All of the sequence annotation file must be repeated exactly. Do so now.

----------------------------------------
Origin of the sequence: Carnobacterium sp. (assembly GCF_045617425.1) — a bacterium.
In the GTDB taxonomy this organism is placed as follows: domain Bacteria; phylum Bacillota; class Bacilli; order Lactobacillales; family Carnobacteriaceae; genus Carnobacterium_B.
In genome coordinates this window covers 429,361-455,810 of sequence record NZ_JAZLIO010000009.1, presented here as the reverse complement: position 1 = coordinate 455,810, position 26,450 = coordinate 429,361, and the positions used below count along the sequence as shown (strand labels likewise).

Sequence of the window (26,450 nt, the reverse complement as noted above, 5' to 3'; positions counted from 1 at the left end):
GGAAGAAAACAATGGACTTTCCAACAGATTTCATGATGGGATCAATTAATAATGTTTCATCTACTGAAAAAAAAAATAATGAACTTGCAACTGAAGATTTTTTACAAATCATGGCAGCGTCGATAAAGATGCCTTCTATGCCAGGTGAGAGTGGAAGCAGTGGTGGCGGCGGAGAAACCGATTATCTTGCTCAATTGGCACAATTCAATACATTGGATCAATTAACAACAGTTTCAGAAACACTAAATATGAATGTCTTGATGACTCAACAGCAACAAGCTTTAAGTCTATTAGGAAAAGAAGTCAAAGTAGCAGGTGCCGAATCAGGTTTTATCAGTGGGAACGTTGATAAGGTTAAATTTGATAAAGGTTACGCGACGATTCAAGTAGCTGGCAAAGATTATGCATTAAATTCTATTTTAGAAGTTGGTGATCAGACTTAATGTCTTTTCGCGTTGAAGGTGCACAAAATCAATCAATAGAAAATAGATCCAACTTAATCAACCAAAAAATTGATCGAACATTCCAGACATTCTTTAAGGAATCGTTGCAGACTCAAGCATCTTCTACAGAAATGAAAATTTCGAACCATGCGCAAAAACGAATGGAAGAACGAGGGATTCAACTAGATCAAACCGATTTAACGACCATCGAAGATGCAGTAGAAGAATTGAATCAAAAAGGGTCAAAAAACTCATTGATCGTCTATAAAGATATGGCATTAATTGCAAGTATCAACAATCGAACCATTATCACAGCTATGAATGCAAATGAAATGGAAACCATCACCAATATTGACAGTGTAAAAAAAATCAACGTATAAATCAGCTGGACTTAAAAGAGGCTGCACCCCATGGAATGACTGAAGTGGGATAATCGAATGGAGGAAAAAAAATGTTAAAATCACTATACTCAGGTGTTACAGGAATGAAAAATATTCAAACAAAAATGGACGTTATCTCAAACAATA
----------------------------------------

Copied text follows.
Origin of the sequence: Carnobacterium sp. (assembly GCF_045617425.1) — a bacterium.
In the GTDB taxonomy this organism is placed as follows: domain Bacteria; phylum Bacillota; class Bacilli; order Lactobacillales; family Carnobacteriaceae; genus Carnobacterium_B.
In genome coordinates this window covers 429,361-455,810 of sequence record NZ_JAZLIO010000009.1, presented here as the reverse complement: position 1 = coordinate 455,810, position 26,450 = coordinate 429,361, and the positions used below count along the sequence as shown (strand labels likewise).

Sequence of the window (26,450 nt, the reverse complement as noted above, 5' to 3'; positions counted from 1 at the left end):
GGAAGAAAACAATGGACTTTCCAACAGATTTCATGATGGGATCAATTAATAATGTTTCATCTACTGAAAAAAAAAATAATGAACTTGCAACTGAAGATTTTTTACAAATCATGGCAGCGTCGATAAAGATGCCTTCTATGCCAGGTGAGAGTGGAAGCAGTGGTGGCGGCGGAGAAACCGATTATCTTGCTCAATTGGCACAATTCAATACATTGGATCAATTAACAACAGTTTCAGAAACACTAAATATGAATGTCTTGATGACTCAACAGCAACAAGCTTTAAGTCTATTAGGAAAAGAAGTCAAAGTAGCAGGTGCCGAATCAGGTTTTATCAGTGGGAACGTTGATAAGGTTAAATTTGATAAAGGTTACGCGACGATTCAAGTAGCTGGCAAAGATTATGCATTAAATTCTATTTTAGAAGTTGGTGATCAGACTTAATGTCTTTTCGCGTTGAAGGTGCACAAAATCAATCAATAGAAAATAGATCCAACTTAATCAACCAAAAAATTGATCGAACATTCCAGACATTCTTTAAGGAATCGTTGCAGACTCAAGCATCTTCTACAGAAATGAAAATTTCGAACCATGCGCAAAAACGAATGGAAGAACGAGGGATTCAACTAGATCAAACCGATTTAACGACCATCGAAGATGCAGTAGAAGAATTGAATCAAAAAGGGTCAAAAAACTCATTGATCGTCTATAAAGATATGGCATTAATTGCAAGTATCAACAATCGAACCATTATCACAGCTATGAATGCAAATGAAATGGAAACCATCACCAATATTGACAGTGTAAAAAAAATCAACGTATAAATCAGCTGGACTTAAAAGAGGCTGCACCCCATGGAATGACTGAAGTGGGATAATCGAATGGAGGAAAAAAAATGTTAAAATCACTATACTCAGGTGTTACAGGAATGAAAAATATTCAAACAAAAATGGACGTTATCTCAAACAATA